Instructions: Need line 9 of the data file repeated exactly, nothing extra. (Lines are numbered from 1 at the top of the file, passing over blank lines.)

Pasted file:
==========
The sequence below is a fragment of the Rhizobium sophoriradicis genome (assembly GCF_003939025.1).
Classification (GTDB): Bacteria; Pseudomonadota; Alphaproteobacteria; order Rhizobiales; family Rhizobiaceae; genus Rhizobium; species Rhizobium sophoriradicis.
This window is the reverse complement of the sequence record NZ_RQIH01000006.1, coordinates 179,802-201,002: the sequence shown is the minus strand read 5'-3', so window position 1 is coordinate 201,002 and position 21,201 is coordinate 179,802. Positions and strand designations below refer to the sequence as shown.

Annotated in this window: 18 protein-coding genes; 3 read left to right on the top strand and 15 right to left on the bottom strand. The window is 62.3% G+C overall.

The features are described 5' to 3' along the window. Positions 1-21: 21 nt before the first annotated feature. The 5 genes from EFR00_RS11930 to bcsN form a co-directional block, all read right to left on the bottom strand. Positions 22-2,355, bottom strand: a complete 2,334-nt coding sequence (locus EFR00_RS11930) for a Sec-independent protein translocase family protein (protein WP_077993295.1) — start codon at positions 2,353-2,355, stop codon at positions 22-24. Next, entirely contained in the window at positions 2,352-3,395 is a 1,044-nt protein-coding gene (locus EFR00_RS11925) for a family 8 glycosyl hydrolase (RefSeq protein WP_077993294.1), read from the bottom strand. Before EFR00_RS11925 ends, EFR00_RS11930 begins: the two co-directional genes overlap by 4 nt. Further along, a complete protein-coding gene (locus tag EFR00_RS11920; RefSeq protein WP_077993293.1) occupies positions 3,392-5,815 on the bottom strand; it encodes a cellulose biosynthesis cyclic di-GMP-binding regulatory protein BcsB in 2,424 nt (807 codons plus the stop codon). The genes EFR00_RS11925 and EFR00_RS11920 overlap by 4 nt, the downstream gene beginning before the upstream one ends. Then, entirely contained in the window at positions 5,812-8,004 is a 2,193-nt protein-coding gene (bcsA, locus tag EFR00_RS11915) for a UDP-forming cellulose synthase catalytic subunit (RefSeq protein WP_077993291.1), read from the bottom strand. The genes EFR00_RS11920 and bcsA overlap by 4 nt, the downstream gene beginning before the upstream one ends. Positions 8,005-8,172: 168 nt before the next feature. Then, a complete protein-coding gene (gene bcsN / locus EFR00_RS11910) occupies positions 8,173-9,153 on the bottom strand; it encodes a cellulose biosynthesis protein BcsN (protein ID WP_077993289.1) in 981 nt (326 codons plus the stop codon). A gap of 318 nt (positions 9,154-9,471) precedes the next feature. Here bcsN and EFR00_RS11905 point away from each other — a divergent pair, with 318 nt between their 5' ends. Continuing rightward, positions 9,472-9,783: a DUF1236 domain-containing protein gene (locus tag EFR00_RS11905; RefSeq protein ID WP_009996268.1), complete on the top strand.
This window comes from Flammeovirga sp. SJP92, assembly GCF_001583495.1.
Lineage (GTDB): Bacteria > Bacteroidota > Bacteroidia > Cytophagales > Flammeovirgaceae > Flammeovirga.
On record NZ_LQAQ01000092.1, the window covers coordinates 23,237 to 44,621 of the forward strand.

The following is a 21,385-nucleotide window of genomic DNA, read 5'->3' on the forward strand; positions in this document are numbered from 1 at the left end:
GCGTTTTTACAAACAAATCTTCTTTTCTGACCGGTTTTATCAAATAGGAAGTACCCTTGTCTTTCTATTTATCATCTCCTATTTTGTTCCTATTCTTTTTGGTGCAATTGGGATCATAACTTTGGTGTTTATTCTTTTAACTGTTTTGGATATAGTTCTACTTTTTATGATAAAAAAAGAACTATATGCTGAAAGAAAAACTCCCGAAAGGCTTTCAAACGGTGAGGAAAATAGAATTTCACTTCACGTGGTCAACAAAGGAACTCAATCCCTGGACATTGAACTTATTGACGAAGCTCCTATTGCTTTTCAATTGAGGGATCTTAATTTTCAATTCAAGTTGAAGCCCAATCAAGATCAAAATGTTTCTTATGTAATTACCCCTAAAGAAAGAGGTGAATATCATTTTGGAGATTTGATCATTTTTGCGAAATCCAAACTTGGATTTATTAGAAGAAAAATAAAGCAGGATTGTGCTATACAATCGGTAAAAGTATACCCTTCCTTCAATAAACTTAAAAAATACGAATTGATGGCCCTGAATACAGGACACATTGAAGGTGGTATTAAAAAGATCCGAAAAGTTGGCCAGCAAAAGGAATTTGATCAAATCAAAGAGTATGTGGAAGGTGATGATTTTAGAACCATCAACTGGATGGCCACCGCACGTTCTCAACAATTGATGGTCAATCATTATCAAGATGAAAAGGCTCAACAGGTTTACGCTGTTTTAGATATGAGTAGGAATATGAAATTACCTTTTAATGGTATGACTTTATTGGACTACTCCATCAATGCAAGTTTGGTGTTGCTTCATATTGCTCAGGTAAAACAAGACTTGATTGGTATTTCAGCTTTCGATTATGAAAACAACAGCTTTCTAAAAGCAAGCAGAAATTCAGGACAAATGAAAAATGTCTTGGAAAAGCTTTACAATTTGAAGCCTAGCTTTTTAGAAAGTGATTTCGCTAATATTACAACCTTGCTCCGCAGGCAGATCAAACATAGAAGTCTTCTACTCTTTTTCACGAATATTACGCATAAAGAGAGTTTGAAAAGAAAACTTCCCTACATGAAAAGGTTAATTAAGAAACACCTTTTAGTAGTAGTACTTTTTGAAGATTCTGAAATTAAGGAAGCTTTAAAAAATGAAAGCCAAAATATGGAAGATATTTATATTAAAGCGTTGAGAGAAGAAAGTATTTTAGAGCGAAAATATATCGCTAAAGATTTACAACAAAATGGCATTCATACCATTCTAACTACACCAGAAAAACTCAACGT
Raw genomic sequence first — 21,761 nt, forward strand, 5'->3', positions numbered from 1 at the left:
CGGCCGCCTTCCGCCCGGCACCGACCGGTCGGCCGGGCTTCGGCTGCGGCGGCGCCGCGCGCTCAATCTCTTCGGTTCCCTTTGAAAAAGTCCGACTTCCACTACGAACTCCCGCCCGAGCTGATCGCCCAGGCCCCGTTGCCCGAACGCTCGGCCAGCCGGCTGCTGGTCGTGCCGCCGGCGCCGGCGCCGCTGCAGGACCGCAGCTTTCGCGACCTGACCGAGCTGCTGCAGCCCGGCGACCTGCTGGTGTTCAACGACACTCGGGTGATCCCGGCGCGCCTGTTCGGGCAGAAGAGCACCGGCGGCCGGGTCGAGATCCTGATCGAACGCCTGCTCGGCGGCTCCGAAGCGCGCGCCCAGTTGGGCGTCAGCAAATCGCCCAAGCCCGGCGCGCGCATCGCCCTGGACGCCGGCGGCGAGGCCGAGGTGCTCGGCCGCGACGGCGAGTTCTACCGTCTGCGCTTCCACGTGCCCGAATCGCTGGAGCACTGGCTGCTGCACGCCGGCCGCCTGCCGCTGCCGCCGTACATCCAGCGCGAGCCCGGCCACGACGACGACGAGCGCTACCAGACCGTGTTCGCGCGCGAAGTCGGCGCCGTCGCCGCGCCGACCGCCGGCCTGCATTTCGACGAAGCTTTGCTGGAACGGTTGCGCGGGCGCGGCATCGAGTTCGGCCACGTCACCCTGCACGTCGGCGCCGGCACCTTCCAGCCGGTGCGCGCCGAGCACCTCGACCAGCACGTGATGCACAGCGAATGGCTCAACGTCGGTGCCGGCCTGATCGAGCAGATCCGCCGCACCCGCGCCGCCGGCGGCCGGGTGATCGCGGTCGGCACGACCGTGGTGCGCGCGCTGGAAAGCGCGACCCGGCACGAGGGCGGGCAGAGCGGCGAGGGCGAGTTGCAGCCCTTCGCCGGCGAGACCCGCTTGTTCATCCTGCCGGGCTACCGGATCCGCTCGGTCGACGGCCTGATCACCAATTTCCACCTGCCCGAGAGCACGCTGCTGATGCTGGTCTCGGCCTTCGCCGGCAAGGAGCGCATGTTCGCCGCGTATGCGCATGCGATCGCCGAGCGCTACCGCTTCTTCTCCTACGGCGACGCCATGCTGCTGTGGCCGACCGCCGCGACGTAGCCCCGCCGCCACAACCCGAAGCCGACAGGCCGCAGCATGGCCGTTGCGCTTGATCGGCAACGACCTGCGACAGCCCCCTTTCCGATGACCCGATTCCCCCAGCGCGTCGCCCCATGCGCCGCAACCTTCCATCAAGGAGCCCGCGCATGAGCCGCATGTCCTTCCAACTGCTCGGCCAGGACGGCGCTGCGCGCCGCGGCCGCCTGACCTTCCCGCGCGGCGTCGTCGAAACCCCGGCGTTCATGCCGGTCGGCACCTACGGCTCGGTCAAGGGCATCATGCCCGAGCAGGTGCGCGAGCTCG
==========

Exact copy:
The following is a 21,385-nucleotide window of genomic DNA, read 5'->3' on the forward strand; positions in this document are numbered from 1 at the left end: